TARGET your media sales message to grow results

The key to your success in the world of media sales is increasing the number of meetings you are granted by prospective advertisers. Developing an effective prospecting process can be the difference between life and death in your media sales career.

The key to your success in the world of media sales is increasing the number of meetings you are granted by prospective advertisers. Developing an effective prospecting process can be the difference between life and death in your media sales career.

For me, the goal of prospecting is simply getting to a meeting. Period. The goal of prospecting is not to sell anything. I am just hoping to meet with an advertiser via phone or in-person for 20 minutes.

If you are selling during the prospecting phase you will greatly reduce your success. Over the course of 25 years in the media sales and marketing business, I have seen many prospecting plans from many unique angles. I have identified five factors in the prospecting process that will increase your chances of being granted a meeting with a prospective advertiser – I call this my T.A.R.G.E.T. prospecting tool. 

Ryan Dohrn, media sales expert
Ryan Dorhn, media sales expert

I use this tool every day in both writing my prospecting emails and leaving voicemails for my prospects. I will break it down into six pieces for you; each piece builds on the previous.

The T in T.A.R.G.E.T. stands for “time”.

A person’s time is highly valuable to them, each and every day.

The main reason that more prospects do not grant you access to present to them is the fact that many other media salespeople have wasted their time. It is imperative that you focus on NOT wasting their time in your prospecting emails and voicemails.

You want to articulate that you realise other media salespeople may have wasted their time. But, in doing so, be careful not to sound like all the other sellers that also emailed them that day. An often over-used phrase in prospecting emails is “I know that your time is valuable.” Or, “I want to be respectful of your time.” These two phrases are common and un-authentic.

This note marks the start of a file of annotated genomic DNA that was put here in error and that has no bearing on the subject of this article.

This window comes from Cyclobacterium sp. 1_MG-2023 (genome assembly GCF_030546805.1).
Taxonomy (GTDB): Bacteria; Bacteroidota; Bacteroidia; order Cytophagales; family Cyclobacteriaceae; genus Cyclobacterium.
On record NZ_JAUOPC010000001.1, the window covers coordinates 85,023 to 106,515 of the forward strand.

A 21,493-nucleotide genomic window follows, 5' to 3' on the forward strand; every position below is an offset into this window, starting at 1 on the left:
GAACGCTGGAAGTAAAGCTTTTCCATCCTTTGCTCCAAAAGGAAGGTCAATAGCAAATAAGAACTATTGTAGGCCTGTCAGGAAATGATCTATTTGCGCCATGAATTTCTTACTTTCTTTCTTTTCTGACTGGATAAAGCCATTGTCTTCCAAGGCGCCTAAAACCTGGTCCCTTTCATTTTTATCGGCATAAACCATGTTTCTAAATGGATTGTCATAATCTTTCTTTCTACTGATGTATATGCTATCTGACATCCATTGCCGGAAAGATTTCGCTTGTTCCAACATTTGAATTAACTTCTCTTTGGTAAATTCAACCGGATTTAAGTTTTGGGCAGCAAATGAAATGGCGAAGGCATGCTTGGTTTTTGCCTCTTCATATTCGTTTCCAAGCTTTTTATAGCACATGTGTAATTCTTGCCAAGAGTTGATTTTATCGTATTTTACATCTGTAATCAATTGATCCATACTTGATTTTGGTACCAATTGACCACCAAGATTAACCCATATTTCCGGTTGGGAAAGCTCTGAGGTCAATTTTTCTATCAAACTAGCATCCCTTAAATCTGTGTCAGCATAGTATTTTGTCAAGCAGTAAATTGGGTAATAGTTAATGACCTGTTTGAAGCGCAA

Instead, I want you to consider phrases like, “I promise not to waste your time.” Or, “ I’m sure other media salespeople in the past have wasted your time.”

The A in T.A.R.G.E.T. stands for “authentic”. 

Showing that you are authentic is critical in breaking the ice with someone you do not know. People that are authentic are not afraid to admit their faults. People that are authentic are more focused on others then themselves. People that are authentic truly want to help you.

I would ask you to consider phrases in your prospecting emails and voicemails like:

  • “I truly feel that this idea will benefit you.”
  • “I have seen firsthand how this has benefited my other advertisers.”
  • “I have three advertisers like you that are seeing solid success working with us.”
  • “I fully recognise the fact that you do not know me.”

Your authenticity is also further driven by your focus on all the points in the T.A.R.G.E.T. system that I am proposing to you.

The R in T.A.R.G.E.T. stands for “relevant”. 

There is nothing worse than receiving an irrelevant, generic media sales email from someone you do not know.

I am amazed that companies still continue to use this approach as a prospecting tool. It does not work unless you email thousands and thousands of prospects, and even then it is hit and miss.

Instead, I want to prove quickly that I am relevant to my prospect by pointing out something from their website, company Facebook page or their profile on LinkedIn (I recognise that this might come across as creepy if it is not handled properly).